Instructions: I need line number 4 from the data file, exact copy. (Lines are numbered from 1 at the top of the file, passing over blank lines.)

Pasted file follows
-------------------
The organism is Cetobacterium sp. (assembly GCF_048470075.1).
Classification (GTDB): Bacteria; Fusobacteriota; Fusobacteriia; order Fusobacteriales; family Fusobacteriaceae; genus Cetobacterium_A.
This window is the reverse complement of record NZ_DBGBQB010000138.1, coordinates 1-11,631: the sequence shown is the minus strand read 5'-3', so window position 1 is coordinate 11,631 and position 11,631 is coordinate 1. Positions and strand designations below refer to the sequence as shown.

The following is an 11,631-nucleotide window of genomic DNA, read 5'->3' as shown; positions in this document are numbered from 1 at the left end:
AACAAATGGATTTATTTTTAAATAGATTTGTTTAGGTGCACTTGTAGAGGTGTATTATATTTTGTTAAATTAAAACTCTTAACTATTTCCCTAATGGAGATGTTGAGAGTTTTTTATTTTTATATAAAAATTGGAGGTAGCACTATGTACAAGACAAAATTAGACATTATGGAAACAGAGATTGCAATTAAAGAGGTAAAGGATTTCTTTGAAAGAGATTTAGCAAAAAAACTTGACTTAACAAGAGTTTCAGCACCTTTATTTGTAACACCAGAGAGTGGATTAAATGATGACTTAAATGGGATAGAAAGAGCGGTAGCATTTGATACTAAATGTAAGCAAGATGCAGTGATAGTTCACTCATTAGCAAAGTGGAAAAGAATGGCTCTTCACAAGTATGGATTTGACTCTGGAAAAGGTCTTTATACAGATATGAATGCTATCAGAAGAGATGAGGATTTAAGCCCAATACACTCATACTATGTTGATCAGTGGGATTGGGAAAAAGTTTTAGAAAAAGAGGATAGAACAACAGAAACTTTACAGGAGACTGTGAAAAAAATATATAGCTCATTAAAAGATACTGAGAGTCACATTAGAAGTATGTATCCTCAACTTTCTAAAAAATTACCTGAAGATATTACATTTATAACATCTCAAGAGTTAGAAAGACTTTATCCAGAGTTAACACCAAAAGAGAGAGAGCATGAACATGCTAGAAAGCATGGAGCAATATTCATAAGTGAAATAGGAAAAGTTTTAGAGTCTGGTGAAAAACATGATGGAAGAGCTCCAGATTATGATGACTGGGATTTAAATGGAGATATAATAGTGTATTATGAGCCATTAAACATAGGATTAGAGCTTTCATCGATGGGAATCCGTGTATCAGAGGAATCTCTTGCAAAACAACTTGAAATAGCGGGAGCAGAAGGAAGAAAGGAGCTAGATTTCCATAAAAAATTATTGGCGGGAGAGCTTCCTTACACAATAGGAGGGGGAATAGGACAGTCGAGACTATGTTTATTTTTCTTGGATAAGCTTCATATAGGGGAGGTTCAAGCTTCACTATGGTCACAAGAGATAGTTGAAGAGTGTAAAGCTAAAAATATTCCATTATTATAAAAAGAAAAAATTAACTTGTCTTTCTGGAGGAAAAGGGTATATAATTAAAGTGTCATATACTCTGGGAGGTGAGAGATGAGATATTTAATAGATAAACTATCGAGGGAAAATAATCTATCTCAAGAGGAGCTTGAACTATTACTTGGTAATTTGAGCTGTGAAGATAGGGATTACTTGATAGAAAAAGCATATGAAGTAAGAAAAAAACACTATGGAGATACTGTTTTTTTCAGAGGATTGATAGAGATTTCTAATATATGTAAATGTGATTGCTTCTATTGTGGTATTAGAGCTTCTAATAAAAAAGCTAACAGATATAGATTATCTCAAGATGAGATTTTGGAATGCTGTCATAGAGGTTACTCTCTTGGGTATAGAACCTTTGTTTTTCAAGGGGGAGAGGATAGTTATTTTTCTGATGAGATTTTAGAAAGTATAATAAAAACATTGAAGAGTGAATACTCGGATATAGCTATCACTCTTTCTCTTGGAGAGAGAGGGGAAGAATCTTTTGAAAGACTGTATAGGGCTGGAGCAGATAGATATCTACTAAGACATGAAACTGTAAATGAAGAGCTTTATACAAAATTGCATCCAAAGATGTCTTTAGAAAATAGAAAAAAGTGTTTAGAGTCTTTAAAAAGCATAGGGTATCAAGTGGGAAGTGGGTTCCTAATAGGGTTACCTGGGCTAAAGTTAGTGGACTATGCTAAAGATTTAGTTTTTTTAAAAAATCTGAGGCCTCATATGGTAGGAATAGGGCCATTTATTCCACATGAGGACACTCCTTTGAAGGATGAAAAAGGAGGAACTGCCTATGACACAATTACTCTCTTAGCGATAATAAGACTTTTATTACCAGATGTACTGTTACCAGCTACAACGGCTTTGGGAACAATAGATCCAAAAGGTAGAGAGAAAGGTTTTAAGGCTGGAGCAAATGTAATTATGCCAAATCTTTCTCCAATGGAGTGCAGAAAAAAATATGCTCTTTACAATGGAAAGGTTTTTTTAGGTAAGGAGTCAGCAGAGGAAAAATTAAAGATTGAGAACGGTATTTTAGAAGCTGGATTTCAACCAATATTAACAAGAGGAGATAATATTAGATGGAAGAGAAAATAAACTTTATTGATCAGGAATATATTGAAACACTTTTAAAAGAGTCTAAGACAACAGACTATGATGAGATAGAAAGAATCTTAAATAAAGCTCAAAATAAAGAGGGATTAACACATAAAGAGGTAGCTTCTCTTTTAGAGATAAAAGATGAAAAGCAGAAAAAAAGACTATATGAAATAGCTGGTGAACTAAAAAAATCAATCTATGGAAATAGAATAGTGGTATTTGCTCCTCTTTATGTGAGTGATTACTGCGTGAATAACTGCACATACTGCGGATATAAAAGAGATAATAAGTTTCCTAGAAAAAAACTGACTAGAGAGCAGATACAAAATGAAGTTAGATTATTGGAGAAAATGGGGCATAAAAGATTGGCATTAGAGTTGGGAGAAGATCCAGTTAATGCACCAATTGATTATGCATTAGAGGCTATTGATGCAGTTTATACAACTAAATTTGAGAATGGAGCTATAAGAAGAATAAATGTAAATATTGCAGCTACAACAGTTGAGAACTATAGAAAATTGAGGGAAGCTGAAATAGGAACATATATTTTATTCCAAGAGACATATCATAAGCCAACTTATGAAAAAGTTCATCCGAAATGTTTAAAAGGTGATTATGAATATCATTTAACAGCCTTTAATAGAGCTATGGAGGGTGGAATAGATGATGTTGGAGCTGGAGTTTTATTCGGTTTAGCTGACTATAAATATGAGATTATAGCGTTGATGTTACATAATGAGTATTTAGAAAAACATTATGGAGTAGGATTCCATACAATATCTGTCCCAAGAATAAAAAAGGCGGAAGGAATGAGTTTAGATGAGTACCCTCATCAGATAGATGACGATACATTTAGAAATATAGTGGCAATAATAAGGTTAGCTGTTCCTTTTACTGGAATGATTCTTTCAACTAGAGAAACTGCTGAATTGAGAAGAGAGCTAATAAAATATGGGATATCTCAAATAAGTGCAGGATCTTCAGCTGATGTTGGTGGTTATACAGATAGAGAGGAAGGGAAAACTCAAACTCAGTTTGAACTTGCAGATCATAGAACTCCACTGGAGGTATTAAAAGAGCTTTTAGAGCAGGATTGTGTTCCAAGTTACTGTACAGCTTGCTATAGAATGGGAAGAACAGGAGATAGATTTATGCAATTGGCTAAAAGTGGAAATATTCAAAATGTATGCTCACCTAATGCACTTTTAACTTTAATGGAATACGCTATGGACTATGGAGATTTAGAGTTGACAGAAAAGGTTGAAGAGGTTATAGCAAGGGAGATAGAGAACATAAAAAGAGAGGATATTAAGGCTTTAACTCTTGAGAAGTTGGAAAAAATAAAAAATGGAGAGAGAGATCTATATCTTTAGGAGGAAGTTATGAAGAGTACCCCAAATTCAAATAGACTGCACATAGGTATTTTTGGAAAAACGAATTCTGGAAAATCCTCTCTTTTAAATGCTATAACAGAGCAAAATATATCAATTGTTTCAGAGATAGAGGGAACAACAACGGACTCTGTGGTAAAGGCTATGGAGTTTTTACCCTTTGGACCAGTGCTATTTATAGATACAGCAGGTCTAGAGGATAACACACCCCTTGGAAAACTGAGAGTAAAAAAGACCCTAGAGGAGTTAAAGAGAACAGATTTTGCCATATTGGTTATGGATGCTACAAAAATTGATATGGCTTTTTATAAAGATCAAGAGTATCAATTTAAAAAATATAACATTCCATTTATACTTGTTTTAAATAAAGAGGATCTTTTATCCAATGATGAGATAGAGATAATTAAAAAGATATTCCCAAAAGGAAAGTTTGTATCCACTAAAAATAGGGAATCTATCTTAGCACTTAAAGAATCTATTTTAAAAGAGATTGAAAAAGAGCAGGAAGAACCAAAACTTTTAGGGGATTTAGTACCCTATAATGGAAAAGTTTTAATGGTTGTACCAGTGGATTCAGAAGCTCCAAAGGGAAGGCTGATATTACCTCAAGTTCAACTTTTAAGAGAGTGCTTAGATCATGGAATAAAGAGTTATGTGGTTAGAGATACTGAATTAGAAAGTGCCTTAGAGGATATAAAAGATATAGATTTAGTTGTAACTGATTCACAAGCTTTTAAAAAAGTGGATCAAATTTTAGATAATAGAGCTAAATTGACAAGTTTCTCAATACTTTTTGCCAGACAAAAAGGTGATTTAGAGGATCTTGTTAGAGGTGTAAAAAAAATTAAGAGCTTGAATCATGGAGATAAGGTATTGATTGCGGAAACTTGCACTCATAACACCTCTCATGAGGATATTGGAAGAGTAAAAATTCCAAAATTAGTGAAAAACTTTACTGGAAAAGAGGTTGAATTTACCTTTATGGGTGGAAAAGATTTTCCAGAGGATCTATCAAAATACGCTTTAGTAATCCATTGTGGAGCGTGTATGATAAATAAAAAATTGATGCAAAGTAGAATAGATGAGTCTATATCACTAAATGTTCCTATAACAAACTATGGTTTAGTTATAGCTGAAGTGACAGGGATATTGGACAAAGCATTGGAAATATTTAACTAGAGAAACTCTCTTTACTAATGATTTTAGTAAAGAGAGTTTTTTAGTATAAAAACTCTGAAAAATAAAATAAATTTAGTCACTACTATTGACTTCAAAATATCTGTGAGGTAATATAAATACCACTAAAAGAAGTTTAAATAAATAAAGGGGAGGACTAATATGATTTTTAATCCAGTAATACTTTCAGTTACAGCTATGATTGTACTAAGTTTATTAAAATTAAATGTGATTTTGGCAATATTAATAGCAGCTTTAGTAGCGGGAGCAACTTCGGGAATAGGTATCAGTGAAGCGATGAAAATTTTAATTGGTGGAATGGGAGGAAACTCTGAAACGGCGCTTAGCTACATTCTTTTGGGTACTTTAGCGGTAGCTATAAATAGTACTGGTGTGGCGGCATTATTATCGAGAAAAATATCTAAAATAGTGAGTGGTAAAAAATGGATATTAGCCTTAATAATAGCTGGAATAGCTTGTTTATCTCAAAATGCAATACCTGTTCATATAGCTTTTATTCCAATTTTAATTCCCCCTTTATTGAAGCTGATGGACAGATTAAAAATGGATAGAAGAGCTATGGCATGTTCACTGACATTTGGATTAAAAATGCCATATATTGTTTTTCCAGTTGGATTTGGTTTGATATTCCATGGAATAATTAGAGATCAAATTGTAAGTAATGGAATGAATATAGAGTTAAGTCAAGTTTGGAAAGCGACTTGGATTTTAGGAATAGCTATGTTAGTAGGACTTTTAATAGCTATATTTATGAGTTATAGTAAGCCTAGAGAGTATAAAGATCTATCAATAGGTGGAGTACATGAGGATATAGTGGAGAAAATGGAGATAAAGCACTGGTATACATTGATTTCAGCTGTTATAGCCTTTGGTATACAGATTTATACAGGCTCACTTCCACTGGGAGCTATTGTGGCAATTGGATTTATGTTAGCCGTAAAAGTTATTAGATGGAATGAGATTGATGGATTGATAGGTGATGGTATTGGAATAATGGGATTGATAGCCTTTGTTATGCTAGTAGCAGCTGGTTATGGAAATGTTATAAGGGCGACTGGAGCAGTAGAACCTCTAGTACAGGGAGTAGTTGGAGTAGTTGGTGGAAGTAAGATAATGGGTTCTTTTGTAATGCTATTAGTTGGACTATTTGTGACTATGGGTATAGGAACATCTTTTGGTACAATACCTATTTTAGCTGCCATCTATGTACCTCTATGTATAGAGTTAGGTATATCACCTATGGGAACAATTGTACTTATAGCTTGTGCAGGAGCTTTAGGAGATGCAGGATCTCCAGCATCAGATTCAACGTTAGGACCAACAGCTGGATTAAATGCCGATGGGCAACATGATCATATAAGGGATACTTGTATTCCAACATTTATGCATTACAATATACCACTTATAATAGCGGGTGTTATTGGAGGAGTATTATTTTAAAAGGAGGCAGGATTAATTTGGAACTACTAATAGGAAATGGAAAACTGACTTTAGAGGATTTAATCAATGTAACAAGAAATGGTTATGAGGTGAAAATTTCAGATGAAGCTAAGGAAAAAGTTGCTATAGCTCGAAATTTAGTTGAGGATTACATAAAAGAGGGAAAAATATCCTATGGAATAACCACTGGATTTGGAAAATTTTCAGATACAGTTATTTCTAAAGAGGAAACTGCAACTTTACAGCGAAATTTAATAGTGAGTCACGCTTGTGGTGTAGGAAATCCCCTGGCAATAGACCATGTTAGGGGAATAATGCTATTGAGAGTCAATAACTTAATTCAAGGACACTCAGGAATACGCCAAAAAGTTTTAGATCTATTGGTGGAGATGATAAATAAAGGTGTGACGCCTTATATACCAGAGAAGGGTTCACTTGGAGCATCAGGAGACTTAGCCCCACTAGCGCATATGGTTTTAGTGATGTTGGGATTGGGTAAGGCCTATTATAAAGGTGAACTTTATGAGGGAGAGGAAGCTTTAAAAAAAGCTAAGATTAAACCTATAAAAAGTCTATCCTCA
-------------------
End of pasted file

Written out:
The following is an 11,631-nucleotide window of genomic DNA, read 5'->3' as shown; positions in this document are numbered from 1 at the left end: